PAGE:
‘Long Weekend’: Bart’s feelings for his new friend are real — but is she?
Mysteries surround the woman who brings joy to a depressed man in an intriguing, escapist rom-com.
When romantic movies are grounded in a real-world setting but contain an element of fantasy, there comes a point where you either go with it or you don’t. Think of movies such as “Starman” (1984) or “Phenomenon” (1996) or “Happy Accidents” (2000) or “Just Like Heaven” (2005), and in those cases, I was happy to come along for the journey and not get all tangled up in the science or lack thereof.
Sony Pictures presents a film written and directed by Steve Basilone. Rated R (for language throughout). Running time: 91 minutes. Opens Thursday at local theaters.
There are times — as in “Phenomenon” — when there’s ultimately a medical explanation for seemingly supernatural developments, and that may or may not be the case with the intriguing and smart and warmhearted “Long Weekend,” a nice little gem of escapist entertainment that keeps us guessing until the very end, which is corny as all get-out and maybe I even got something in my eye.
Writer-director Steve Basilone makes an impressive feature debut in this well-photographed film, which bathes Los Angeles in warm tones befitting a romantic comedy in which two people meet-cute, strike up an instant connection and are soon so lost in each other’s worlds it’s as if nobody else even exists. Finn Wittrock (“American Horror Story”), who looks like he stepped off a 1950s Hollywood set but can play vulnerable and likable, gives one of his best performances as Bart (We don’t get too many leading men named Bart, do we?), who fell into a deep depression and had something of a breakdown after his girlfriend broke up with him. Bart is taking medication and is back out there looking for work as a writer, but he’s still in a delicate place and working on his issues, as evidenced by him downing most of a bottle of liquor in a movie theater in the middle of the day and passing out.
Bart is awakened by the only other moviegoer still in the theater: the smart and funny and pretty and slightly askew Vienna, played by the wonderful Zoë Chao, who often plays wisecracking friend roles, and it’s great to see her in the lead here and knocking it out of the park. Vienna talks Bart into going for a drink, and then more drinks, and day turns into dusk turns into night, and they share laughs and intimate glances and more laughs, and there’s even a very Movie Moment where Bart buys a couple of sparklers from some kids and Bart and Vienna join them in running about, without a care in the world.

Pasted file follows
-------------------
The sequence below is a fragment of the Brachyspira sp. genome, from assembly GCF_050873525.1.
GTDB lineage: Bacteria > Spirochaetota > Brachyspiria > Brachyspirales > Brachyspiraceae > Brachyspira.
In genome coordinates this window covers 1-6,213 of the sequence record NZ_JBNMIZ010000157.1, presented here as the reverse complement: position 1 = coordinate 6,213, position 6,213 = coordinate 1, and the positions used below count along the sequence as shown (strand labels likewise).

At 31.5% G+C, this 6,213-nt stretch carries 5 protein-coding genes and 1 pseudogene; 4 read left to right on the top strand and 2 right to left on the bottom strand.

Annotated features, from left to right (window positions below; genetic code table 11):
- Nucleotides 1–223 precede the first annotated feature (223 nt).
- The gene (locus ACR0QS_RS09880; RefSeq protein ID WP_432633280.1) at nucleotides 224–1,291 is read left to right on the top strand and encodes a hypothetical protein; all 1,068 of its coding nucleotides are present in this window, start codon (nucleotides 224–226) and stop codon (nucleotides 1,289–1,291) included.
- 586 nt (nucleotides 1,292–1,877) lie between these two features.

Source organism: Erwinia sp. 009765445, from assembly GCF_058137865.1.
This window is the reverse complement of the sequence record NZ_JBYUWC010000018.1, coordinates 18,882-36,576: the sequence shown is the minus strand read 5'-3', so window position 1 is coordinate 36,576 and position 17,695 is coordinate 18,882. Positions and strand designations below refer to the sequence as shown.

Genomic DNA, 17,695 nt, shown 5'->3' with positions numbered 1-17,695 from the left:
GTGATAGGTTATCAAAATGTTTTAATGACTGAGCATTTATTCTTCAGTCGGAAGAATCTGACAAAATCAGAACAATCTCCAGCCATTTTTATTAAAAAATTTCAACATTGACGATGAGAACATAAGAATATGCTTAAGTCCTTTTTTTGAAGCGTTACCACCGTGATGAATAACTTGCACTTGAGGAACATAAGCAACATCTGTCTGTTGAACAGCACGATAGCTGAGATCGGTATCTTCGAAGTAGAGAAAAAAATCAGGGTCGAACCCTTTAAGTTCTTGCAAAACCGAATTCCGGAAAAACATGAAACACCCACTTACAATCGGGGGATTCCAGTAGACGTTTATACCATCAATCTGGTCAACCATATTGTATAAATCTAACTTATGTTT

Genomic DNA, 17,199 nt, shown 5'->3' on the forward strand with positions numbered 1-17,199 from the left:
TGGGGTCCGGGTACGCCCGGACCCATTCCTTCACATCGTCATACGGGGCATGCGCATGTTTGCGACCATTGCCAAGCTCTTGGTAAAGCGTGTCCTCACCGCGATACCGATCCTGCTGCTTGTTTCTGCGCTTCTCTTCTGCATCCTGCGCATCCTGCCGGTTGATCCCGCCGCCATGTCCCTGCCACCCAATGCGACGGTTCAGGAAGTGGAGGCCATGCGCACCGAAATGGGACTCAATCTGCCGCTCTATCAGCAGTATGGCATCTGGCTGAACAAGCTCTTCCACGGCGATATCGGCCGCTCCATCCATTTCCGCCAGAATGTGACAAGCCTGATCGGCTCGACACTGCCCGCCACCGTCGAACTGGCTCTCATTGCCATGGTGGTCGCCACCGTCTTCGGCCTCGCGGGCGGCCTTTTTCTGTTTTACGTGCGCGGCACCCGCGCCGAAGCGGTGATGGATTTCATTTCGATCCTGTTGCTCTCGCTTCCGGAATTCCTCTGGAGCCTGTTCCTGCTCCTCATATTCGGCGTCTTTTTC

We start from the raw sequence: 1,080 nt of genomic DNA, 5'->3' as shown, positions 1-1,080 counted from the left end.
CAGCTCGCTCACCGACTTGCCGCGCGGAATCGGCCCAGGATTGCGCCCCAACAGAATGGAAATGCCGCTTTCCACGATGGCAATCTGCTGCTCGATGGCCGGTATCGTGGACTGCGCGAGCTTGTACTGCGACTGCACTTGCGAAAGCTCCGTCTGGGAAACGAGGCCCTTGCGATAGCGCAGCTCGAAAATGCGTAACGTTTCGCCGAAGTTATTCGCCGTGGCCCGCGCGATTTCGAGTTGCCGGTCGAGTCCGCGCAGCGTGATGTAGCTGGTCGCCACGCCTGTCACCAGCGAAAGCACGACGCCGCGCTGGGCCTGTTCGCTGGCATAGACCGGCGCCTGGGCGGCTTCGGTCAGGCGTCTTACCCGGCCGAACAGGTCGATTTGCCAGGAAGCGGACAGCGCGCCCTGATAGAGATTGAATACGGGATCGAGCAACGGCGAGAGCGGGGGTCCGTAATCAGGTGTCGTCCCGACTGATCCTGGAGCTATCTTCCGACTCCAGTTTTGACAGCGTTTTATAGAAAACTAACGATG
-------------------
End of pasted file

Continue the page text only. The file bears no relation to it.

Off we go into rom-com land! Damon Wayans Jr. and Casey Wilson are Doug and Rachel, respectively, who are married with kids but exist in this movie primarily as Supportive Best Friends for Bart. They’re happy for Bart, but isn’t it a little odd that Vienna doesn’t have a cell phone, doesn’t have a credit card, carries around a giant wad of cash and has offered only vague details about her past? Is she a criminal on the run? Someone experiencing mental health issues? An alien? A visitor from the future? From the past? From a parallel universe?
Let’s just say one of those might be true. Even after Vienna explains everything to Bart, we’re not sure what to believe, and then it’s pretty obvious what is really happening — until it’s not, and the only thing we’re sure of is Bart and Vienna are beautiful together and wouldn’t it be something if this was all real and not just a fantasy.